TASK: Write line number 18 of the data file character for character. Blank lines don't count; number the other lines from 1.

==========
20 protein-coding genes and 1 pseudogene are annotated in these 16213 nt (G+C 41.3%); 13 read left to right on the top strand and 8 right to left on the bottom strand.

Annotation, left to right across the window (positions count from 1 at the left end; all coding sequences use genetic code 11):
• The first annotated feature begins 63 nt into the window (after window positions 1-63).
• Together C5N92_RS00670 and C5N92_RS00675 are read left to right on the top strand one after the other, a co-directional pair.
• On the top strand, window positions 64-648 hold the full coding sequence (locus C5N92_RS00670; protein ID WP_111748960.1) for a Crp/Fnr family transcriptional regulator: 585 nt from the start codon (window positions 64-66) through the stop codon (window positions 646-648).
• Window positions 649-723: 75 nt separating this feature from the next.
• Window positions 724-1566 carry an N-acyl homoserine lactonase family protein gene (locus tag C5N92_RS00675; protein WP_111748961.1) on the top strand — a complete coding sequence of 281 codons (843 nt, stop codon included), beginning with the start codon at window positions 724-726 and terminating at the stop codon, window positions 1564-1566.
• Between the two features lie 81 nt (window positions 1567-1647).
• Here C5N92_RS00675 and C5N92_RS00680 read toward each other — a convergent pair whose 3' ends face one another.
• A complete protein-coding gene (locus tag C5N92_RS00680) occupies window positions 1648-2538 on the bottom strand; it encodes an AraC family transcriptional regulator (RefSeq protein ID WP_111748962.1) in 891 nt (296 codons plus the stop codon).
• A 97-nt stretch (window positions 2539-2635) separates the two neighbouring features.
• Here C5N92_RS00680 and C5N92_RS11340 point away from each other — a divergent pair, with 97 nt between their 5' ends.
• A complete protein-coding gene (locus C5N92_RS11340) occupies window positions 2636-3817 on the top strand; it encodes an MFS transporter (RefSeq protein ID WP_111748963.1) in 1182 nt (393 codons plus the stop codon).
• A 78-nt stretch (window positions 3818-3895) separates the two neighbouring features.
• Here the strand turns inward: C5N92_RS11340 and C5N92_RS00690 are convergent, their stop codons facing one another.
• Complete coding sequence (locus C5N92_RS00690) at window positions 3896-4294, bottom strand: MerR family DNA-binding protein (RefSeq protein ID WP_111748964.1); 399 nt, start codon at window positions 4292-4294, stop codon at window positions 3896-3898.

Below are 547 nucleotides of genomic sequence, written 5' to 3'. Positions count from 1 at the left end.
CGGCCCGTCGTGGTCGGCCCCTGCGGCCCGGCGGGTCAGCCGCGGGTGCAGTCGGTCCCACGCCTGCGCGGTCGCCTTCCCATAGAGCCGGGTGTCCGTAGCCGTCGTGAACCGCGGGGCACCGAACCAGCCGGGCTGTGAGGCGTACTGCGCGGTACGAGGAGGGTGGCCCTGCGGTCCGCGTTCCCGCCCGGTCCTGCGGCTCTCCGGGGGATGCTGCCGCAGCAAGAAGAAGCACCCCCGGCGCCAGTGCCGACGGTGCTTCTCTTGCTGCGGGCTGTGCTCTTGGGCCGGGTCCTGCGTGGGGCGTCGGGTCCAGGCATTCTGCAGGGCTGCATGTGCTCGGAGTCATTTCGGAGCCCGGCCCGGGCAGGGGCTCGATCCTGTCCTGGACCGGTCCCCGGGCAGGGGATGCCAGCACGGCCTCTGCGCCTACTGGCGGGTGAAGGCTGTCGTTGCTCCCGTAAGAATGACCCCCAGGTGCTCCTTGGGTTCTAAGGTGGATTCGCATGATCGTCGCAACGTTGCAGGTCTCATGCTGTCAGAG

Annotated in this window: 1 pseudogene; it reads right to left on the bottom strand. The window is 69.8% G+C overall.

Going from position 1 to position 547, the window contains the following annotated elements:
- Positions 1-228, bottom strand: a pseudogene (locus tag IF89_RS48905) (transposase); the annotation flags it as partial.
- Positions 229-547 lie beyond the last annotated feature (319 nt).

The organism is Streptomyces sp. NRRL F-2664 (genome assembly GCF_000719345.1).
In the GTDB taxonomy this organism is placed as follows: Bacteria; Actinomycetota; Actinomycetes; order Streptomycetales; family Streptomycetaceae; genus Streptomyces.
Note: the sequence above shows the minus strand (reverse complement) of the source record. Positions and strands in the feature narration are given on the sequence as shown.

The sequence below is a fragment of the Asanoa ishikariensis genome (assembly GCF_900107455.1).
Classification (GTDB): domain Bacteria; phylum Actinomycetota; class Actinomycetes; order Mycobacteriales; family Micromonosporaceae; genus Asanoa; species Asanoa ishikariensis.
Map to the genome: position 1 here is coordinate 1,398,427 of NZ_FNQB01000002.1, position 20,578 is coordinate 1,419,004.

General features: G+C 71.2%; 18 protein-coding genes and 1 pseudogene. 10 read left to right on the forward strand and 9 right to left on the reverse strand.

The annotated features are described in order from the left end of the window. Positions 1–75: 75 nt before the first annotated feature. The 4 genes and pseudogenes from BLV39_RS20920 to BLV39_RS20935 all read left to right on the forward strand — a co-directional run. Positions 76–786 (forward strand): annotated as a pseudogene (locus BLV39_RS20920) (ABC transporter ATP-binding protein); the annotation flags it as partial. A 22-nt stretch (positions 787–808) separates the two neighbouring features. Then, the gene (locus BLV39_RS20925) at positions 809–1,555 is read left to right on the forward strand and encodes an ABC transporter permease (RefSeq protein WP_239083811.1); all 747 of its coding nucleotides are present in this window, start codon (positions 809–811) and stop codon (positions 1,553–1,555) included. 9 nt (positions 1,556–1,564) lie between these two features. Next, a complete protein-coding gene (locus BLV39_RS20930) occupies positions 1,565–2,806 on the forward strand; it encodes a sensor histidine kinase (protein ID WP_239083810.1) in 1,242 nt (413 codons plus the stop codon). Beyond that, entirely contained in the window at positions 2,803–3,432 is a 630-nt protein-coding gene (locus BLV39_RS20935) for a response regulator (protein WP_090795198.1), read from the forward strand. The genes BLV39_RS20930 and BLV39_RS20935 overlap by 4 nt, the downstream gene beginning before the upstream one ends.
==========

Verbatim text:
CGGCCCGTCGTGGTCGGCCCCTGCGGCCCGGCGGGTCAGCCGCGGGTGCAGTCGGTCCCACGCCTGCGCGGTCGCCTTCCCATAGAGCCGGGTGTCCGTAGCCGTCGTGAACCGCGGGGCACCGAACCAGCCGGGCTGTGAGGCGTACTGCGCGGTACGAGGAGGGTGGCCCTGCGGTCCGCGTTCCCGCCCGGTCCTGCGGCTCTCCGGGGGATGCTGCCGCAGCAAGAAGAAGCACCCCCGGCGCCAGTGCCGACGGTGCTTCTCTTGCTGCGGGCTGTGCTCTTGGGCCGGGTCCTGCGTGGGGCGTCGGGTCCAGGCATTCTGCAGGGCTGCATGTGCTCGGAGTCATTTCGGAGCCCGGCCCGGGCAGGGGCTCGATCCTGTCCTGGACCGGTCCCCGGGCAGGGGATGCCAGCACGGCCTCTGCGCCTACTGGCGGGTGAAGGCTGTCGTTGCTCCCGTAAGAATGACCCCCAGGTGCTCCTTGGGTTCTAAGGTGGATTCGCATGATCGTCGCAACGTTGCAGGTCTCATGCTGTCAGAG